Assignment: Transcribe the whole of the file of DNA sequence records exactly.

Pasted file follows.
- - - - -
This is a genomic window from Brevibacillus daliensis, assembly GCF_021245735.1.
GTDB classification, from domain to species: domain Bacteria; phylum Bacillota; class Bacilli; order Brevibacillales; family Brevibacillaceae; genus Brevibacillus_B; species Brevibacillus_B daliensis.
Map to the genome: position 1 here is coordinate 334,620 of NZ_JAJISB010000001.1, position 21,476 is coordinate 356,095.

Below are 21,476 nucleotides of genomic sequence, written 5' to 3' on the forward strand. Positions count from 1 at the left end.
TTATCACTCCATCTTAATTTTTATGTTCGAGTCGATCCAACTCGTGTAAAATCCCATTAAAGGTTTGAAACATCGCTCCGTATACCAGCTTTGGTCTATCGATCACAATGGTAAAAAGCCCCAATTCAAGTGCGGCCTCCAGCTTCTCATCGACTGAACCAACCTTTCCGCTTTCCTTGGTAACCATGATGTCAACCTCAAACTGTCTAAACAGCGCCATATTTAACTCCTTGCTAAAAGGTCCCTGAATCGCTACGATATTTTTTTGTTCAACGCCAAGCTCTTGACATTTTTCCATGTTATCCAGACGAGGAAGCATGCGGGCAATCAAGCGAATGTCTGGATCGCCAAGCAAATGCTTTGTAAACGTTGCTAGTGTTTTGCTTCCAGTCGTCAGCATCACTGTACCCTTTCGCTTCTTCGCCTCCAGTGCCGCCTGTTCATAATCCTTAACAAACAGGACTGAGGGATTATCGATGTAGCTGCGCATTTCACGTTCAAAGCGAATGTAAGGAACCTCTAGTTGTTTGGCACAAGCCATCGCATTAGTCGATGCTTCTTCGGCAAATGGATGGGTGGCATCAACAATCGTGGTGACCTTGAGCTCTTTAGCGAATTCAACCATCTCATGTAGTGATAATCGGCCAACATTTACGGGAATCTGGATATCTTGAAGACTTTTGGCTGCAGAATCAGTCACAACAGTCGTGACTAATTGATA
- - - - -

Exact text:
This is a genomic window from Brevibacillus daliensis, assembly GCF_021245735.1.
GTDB classification, from domain to species: domain Bacteria; phylum Bacillota; class Bacilli; order Brevibacillales; family Brevibacillaceae; genus Brevibacillus_B; species Brevibacillus_B daliensis.
Map to the genome: position 1 here is coordinate 334,620 of NZ_JAJISB010000001.1, position 21,476 is coordinate 356,095.

Below are 21,476 nucleotides of genomic sequence, written 5' to 3' on the forward strand. Positions count from 1 at the left end.
TTATCACTCCATCTTAATTTTTATGTTCGAGTCGATCCAACTCGTGTAAAATCCCATTAAAGGTTTGAAACATCGCTCCGTATACCAGCTTTGGTCTATCGATCACAATGGTAAAAAGCCCCAATTCAAGTGCGGCCTCCAGCTTCTCATCGACTGAACCAACCTTTCCGCTTTCCTTGGTAACCATGATGTCAACCTCAAACTGTCTAAACAGCGCCATATTTAACTCCTTGCTAAAAGGTCCCTGAATCGCTACGATATTTTTTTGTTCAACGCCAAGCTCTTGACATTTTTCCATGTTATCCAGACGAGGAAGCATGCGGGCAATCAAGCGAATGTCTGGATCGCCAAGCAAATGCTTTGTAAACGTTGCTAGTGTTTTGCTTCCAGTCGTCAGCATCACTGTACCCTTTCGCTTCTTCGCCTCCAGTGCCGCCTGTTCATAATCCTTAACAAACAGGACTGAGGGATTATCGATGTAGCTGCGCATTTCACGTTCAAAGCGAATGTAAGGAACCTCTAGTTGTTTGGCACAAGCCATCGCATTAGTCGATGCTTCTTCGGCAAATGGATGGGTGGCATCAACAATCGTGGTGACCTTGAGCTCTTTAGCGAATTCAACCATCTCATGTAGTGATAATCGGCCAACATTTACGGGAATCTGGATATCTTGAAGACTTTTGGCTGCAGAATCAGTCACAACAGTCGTGACTAATTGATA